Speaker Ryan released the first part of his anti-poverty agenda this morning. If there ever was a consensus in this town, it is that the current welfare system is broken and needs to be reformed. The status quo is not acceptable anymore. The overall objective presented in the paper is the right one (work is important, put the state and local government at the center of the effort and demand accountability). But I am not sure how good the proposal really is since there aren’t much concrete details available yet (how many job training, housing, or income security programs will be cut? that is not very clear).
To be sure, the plan would be an improvement over the current system (how can it not be?). But I am afraid that it will continue to build on the current system more than it should and won’t be going as big as it should. After all, the plan proposes to “reduce duplication and overlap across programs” rather end all duplication and overlap. But who knows, I may be surprised in the end.
One thing is sure though, for better or worse, he isn’t going the Universal Basic Income route. Yet, judging by the number of articles on the issue published in the last few days, UBI is definitely on many commentators’ and scholars’ list of options worth exploring.
The Economist published a piece a few days ago that does a good job showing the growing interest in the policy. Also, economist Charles Murray had a really great piece in the Wall Street Journal over the weekend detailing his proposal for a UBI. Murray wrote a book in 2006, In Your Hands — which he is updating now — where he made a very good case for a guaranteed minimum income. I like Murray’s caveat:
Either way, the UBI is an idea whose time has finally come, but it has to be done right.
First, my big caveat: A UBI will do the good things I claim only if it replaces all other transfer payments and the bureaucracies that oversee them. If the guaranteed income is an add-on to the existing system, it will be as destructive as its critics fear.
As I have written before in these pages, this is a very important point. As much as I like the idea of getting rid of all bureaucrats working for welfare offices and empowering low-income Americans with cash, the problem with the UBI is our ability to implement it properly. In my opinion, in the best case scenario the “UBI as a replacement for everything else” position may be the starting point on Capitol Hill — but once the proposal would have gone through the sausage-making business that is our political process, it’s hard to imagine that politicians won’t have caved to the many interest groups who don’t want this or that welfare program to go away. Also, if by some miracle lawmakers do get rid of all welfare programs before they implement the UBI, how do you make sure they don’t start bring these programs back?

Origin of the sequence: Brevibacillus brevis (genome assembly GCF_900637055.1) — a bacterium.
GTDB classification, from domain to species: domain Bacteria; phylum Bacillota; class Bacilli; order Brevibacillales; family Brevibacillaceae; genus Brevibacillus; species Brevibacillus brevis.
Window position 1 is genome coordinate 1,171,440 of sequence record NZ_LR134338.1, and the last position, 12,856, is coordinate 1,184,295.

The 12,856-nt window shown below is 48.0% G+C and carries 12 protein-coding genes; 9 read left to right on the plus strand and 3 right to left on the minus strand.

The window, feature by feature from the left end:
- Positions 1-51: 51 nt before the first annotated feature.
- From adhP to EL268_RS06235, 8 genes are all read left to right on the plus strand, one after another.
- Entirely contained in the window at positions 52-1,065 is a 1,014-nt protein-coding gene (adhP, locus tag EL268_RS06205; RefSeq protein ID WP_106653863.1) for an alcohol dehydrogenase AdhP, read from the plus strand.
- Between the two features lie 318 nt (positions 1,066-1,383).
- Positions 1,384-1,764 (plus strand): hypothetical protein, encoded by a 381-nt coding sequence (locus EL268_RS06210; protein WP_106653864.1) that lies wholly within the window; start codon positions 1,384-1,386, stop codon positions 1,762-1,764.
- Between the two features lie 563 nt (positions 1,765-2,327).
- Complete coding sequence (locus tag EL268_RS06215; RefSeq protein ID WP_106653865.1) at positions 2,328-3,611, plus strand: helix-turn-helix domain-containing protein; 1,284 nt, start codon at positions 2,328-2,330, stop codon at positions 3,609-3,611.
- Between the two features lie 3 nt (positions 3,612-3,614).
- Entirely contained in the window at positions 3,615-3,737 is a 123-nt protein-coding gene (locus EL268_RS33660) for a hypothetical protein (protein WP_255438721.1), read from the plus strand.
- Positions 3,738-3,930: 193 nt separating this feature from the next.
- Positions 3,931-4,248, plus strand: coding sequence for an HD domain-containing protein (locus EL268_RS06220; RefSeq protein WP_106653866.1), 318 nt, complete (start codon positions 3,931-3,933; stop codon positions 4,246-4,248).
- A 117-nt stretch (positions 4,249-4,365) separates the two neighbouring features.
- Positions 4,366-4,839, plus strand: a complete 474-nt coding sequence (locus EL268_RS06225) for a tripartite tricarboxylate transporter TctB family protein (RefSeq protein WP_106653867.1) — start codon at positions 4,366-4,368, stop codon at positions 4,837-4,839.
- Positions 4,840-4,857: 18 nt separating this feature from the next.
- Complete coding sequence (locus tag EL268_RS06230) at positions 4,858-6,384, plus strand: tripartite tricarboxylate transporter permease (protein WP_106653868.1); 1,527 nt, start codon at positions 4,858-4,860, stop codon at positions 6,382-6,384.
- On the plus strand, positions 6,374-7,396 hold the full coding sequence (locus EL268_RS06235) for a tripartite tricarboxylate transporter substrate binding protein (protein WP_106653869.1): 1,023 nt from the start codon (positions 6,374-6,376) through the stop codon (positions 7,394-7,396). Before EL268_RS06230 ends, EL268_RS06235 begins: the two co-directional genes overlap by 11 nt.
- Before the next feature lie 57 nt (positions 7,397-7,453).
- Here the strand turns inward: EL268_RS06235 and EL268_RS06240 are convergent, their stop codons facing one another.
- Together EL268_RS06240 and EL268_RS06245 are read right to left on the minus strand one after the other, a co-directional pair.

Unfortunately, if (and it’s a big if) you can’t properly implement UBI and guarantee that welfare programs won’t be making a comeback in the future, then it is not worth trying.
Now if I ignore my two main objections to the idea, I like Murray’s proposal:
Second, the system has to be designed with certain key features. In my version, every American citizen age 21 and older would get a $13,000 annual grant deposited electronically into a bank account in monthly installments. Three thousand dollars must be used for health insurance (a complicated provision I won’t try to explain here), leaving every adult with $10,000 in disposable annual income for the rest of their lives.
People can make up to $30,000 in earned income without losing a penny of the grant. After $30,000, a graduated surtax reimburses part of the grant, which would drop to $6,500 (but no lower) when an individual reaches $60,000 of earned income. Why should people making good incomes retain any part of the UBI? Because they will be losing Social Security and Medicare, and they need to be compensated.